Friday, 16 November 2012
Bone Daddies, Soho
"The amazing thing about London," someone said to me recently, "isn't that there are so many new restaurants. It's that so many of them are so good."
Just think, over the last twelve months we've welcomed into the fold Duck and Waffle, MeatMarket, Tramontana, Zédel, Slider Bar, Bubbledogs, Dirty Burger and Chicken Shop, Rita's, Lima, Dabbous - and so on and etcetera, this only a tiny selection (just scanning over my last dozen or so blog posts) of brand new places, all worth visiting. Sure, there have been a few stinkers, but by and large the trend is overwhelmingly positive, and if anything the pace seems to be increasing. Trends flare up and fizzle out with exhausting speed - first it was burgers, then everywhere seemed to be selling gourmet hot dogs, then it was all about fried chicken. Right now we appear to be in the middle of a ramen renaissance, with the original "proper" ramen shop Ittenbari on Brewer St being joined by Tonkotsu on Dean St, Shoryu on Regent St and, the latest star of Soho, Bone Daddies.
As proved by the miserable Chooks in Muswell Hill, though, simply identifying a trend and attempting to cash in on it is a recipe for disaster. The latest "thing" in London may be ramen, but Bone Daddies is not a lazy rip-off of either Ittenbari or Tonkotsu - its identity is inspired by the Rockabilly gangs of Tokyo's Yoyogi park, and the eclectic (ie. somewhat non-traditional) styles of ramen are complimented by a large selection of comfort food sides, and a pounding rock'n'roll soundtrack.
House pickles, for a bargainous £3, came in seven different varieties and should be the first thing anyone orders at Bone Daddies. I won't bother describing them all (I can't, for one thing) but my favourites were a couple of kimchi-style fermented root vegetables of some kind that were fizzy and pungent and delightfully unexpected.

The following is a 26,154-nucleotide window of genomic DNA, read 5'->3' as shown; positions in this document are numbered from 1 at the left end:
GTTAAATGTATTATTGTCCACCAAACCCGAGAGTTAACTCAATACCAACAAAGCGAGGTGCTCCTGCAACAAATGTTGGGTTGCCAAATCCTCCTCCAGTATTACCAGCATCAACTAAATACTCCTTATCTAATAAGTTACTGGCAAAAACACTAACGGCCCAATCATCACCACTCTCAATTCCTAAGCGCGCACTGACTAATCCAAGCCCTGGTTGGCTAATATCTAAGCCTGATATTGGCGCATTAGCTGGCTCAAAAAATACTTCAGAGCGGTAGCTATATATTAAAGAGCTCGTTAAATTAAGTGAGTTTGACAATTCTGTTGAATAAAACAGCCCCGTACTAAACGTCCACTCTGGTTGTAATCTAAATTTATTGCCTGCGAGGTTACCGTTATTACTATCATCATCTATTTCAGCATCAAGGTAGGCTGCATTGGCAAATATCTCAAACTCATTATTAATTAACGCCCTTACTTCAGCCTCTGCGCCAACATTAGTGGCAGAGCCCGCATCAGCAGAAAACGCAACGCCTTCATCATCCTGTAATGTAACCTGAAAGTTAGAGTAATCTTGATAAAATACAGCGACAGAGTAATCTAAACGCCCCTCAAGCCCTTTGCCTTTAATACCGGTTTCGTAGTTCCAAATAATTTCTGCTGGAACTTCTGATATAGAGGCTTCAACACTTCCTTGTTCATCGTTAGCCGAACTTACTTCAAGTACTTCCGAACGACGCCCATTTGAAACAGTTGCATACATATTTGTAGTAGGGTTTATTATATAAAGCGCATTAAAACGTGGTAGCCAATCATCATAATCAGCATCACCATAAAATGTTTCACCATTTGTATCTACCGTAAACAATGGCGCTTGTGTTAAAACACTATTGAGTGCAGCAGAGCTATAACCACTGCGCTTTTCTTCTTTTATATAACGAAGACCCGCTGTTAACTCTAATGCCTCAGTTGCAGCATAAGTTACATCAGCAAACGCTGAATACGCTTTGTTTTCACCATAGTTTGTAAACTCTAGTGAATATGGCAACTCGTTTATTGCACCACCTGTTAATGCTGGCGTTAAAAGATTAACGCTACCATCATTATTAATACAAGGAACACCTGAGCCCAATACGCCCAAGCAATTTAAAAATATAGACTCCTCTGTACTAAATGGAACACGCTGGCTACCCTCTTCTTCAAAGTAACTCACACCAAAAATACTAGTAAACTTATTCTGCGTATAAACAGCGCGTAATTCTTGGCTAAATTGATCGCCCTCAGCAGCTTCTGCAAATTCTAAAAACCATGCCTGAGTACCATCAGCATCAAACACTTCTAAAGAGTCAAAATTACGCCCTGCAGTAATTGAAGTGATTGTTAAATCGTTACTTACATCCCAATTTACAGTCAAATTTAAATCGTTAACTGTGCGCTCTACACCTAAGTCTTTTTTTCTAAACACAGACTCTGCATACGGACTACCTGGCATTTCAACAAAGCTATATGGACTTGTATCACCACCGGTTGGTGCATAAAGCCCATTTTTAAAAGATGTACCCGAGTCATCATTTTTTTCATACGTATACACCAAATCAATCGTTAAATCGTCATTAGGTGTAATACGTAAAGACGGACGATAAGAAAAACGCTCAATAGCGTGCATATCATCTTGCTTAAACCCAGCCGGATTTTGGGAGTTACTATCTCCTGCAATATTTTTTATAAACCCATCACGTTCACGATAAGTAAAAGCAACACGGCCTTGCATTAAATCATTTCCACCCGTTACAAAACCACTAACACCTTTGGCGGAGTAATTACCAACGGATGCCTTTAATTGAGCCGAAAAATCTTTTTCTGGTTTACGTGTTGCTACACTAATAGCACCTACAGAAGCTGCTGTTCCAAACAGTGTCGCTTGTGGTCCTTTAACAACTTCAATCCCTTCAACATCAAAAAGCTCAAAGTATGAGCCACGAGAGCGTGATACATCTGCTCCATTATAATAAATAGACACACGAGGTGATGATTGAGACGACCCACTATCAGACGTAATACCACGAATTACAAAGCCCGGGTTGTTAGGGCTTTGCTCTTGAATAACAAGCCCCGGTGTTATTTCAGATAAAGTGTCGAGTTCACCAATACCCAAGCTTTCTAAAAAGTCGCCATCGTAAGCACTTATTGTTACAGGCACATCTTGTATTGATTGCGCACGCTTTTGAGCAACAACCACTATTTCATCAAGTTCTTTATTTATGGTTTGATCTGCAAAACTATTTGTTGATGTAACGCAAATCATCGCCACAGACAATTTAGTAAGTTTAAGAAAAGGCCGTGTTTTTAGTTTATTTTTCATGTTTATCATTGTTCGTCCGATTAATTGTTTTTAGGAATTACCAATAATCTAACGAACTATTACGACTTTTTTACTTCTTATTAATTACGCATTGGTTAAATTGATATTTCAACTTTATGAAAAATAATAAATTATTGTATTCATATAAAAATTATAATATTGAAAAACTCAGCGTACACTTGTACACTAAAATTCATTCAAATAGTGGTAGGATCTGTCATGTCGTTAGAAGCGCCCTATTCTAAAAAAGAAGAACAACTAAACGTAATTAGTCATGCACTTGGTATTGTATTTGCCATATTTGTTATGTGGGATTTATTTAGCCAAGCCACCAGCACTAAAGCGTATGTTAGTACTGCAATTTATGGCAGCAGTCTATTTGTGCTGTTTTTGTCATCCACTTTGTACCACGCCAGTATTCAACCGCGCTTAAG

The fried chicken was a little cup of moist nuggets of good chicken coated in a strange, thin, dry (in a good way, bear with me) batter that went very well dipped in the house chilli oil. I don't think I've had chicken treated like this before - I'm more used to the bubbly, thick coating on the kara-age from Tonkotsu and elsewhere - so it's nice to see somewhere trying something new.
Soft-shelled crab was the best I've ever had in London, perhaps anywhere, so that's another one for the "must-order" list. It was absolutely, perfectly fresh with not a hint of that odd fishiness you sometimes get (I can't criticise places in London for this too much, it must be hard getting hold of them in a country that isn't traditionally their biggest market), expertly fried and came with a bowl of punchy chilli/yoghurt sauce.
That the ramen itself wasn't quite in the same league as Tonkotsu isn't that much of a criticism; they were still great fun. The T22 is a chicken bone broth variety that according to the menu comes with something called "cock scratchings" but I'm at a loss to explain exactly what they were; I couldn't find anything in my bowl to fit that description. Mind you, perhaps that's for the best.
Even more wacky was the Tantamen, which was loaded with so much creamy ground sesame and pork mince I could hardly find any broth to drink at all. Both ramen contained nice bouncy egg noodles, decent but unspectacular, but I think I preferred the slightly more, er, normal arrangement of broth, boiled chicken and noodles in the T22 than the haphazard pile of mince and sesame in the Tantamen which was so piled high with ingredients I hardly needed a spoon at all. The option of a 'fat pipette' was added out of sheer curiosity but I can't say it really added much.
If I was a ramen purist, then, I'd find more to my taste at Tonkotsu, who are aiming for strict authenticity and are edging closer to it every day. Bone Daddies, I assume, aren't pretending to be a slice of Tokyo in London and are just offering as much fun as it's possible to have with bowls of chicken and pork bone stock while also serving a fantastic selection of Japanese-inspired comfort foods into the bargain. I'm yet to explore their sake, wine and beer lists (having visited weekday lunchtimes only so far) but I'm pretty sure that it's the late evenings when the place is destined to really come alive, and once word gets around the hungry fun-loving Soho types will be queuing out the door. Until then, make the most of the fact it's still relatively undiscovered, and welcome Bone Daddies as the latest in a long line of really rather good new restaurants in our fine city.